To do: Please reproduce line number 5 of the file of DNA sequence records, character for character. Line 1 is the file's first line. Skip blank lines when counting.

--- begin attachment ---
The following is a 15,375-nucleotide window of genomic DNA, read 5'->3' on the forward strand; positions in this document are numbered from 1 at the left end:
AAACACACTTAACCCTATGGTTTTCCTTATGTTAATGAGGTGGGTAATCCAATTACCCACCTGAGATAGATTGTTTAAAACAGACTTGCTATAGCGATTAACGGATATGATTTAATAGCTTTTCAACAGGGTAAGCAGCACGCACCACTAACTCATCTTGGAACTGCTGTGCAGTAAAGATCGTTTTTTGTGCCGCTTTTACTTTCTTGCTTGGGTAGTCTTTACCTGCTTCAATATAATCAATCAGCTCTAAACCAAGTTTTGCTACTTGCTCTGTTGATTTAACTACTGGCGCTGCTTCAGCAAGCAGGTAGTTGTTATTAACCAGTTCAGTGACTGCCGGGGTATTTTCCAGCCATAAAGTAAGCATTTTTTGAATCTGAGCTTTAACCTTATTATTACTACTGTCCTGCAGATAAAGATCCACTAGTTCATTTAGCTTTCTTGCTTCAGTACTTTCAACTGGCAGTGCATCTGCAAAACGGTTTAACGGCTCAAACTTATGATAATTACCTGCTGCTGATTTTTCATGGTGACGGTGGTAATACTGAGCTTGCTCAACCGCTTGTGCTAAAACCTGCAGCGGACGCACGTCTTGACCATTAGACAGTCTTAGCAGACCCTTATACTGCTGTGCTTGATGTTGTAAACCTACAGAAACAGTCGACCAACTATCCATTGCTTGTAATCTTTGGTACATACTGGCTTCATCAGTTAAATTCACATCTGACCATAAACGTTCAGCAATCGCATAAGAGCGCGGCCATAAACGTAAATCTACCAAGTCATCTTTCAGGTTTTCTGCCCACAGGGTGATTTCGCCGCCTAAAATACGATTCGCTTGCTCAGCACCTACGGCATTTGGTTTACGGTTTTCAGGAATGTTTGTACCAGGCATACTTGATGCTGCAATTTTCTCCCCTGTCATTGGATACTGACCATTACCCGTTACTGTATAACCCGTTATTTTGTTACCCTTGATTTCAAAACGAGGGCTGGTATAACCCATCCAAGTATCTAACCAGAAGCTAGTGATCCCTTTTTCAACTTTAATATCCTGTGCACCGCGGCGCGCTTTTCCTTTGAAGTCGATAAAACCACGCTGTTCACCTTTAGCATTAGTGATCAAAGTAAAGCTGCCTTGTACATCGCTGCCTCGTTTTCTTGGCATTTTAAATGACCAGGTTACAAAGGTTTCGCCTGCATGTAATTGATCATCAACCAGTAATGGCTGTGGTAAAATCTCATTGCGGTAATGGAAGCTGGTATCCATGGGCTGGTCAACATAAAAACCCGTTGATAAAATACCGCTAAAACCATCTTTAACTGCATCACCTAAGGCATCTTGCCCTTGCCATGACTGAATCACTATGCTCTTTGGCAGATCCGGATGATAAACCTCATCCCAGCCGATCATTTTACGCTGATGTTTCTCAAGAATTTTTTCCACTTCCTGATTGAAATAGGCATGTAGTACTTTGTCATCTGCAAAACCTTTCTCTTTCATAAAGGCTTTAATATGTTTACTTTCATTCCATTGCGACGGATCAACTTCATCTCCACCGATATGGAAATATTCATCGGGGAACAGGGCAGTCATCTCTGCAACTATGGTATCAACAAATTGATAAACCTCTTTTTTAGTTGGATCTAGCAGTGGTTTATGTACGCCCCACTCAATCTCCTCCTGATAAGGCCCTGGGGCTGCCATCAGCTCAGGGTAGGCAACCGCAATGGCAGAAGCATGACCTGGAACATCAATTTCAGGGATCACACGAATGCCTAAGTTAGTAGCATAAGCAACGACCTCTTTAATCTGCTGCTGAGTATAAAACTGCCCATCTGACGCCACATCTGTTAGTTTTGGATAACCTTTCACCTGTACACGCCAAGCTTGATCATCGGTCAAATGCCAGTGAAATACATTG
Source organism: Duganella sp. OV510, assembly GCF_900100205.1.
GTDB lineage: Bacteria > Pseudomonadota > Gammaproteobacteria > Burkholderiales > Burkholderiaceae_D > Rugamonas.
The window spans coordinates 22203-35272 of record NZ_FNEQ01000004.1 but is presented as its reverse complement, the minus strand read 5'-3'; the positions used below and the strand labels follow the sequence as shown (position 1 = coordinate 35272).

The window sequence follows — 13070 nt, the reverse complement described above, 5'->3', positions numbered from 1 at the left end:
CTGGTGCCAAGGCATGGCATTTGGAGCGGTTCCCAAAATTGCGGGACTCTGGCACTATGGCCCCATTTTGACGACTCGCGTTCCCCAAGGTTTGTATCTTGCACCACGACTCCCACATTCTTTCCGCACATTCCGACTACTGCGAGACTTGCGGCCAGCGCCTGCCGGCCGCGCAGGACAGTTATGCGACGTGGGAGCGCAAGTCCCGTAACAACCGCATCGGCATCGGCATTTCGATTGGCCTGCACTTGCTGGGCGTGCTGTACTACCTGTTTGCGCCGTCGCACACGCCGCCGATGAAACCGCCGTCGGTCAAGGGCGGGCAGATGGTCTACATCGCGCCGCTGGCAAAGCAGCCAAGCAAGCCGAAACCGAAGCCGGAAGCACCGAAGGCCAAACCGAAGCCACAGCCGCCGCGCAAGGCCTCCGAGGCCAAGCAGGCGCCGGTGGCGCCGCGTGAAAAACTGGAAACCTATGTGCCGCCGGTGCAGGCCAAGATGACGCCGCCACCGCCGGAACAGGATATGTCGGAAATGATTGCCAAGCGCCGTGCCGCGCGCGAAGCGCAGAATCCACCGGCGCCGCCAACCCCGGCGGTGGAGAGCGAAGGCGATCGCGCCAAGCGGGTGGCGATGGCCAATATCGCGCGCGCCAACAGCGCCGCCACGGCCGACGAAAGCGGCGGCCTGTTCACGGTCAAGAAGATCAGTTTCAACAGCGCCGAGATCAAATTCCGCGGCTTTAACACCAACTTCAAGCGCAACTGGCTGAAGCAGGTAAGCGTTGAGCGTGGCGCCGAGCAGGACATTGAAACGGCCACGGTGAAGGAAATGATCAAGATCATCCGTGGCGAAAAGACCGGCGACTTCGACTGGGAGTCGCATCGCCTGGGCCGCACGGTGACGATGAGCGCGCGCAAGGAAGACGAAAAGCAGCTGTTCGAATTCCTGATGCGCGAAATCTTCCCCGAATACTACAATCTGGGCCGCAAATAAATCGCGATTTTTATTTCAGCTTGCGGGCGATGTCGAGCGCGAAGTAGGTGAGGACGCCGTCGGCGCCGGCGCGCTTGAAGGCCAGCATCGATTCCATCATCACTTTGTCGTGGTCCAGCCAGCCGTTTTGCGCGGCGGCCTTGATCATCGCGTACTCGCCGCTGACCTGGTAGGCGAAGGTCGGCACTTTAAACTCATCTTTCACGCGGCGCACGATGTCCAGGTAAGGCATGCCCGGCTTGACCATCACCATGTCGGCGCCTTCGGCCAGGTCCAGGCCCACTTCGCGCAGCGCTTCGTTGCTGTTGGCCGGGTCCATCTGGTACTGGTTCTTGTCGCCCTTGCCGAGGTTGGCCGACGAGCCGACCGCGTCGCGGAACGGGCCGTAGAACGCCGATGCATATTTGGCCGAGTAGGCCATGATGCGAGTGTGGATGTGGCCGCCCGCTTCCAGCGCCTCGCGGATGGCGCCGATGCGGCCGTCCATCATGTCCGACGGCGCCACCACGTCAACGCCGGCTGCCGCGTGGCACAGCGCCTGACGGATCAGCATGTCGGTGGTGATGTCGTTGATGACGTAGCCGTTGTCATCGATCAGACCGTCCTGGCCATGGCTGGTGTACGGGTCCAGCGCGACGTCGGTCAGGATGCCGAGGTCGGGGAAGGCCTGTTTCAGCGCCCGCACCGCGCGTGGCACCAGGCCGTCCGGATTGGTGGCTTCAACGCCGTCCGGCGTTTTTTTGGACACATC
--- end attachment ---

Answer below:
The window spans coordinates 22203-35272 of record NZ_FNEQ01000004.1 but is presented as its reverse complement, the minus strand read 5'-3'; the positions used below and the strand labels follow the sequence as shown (position 1 = coordinate 35272).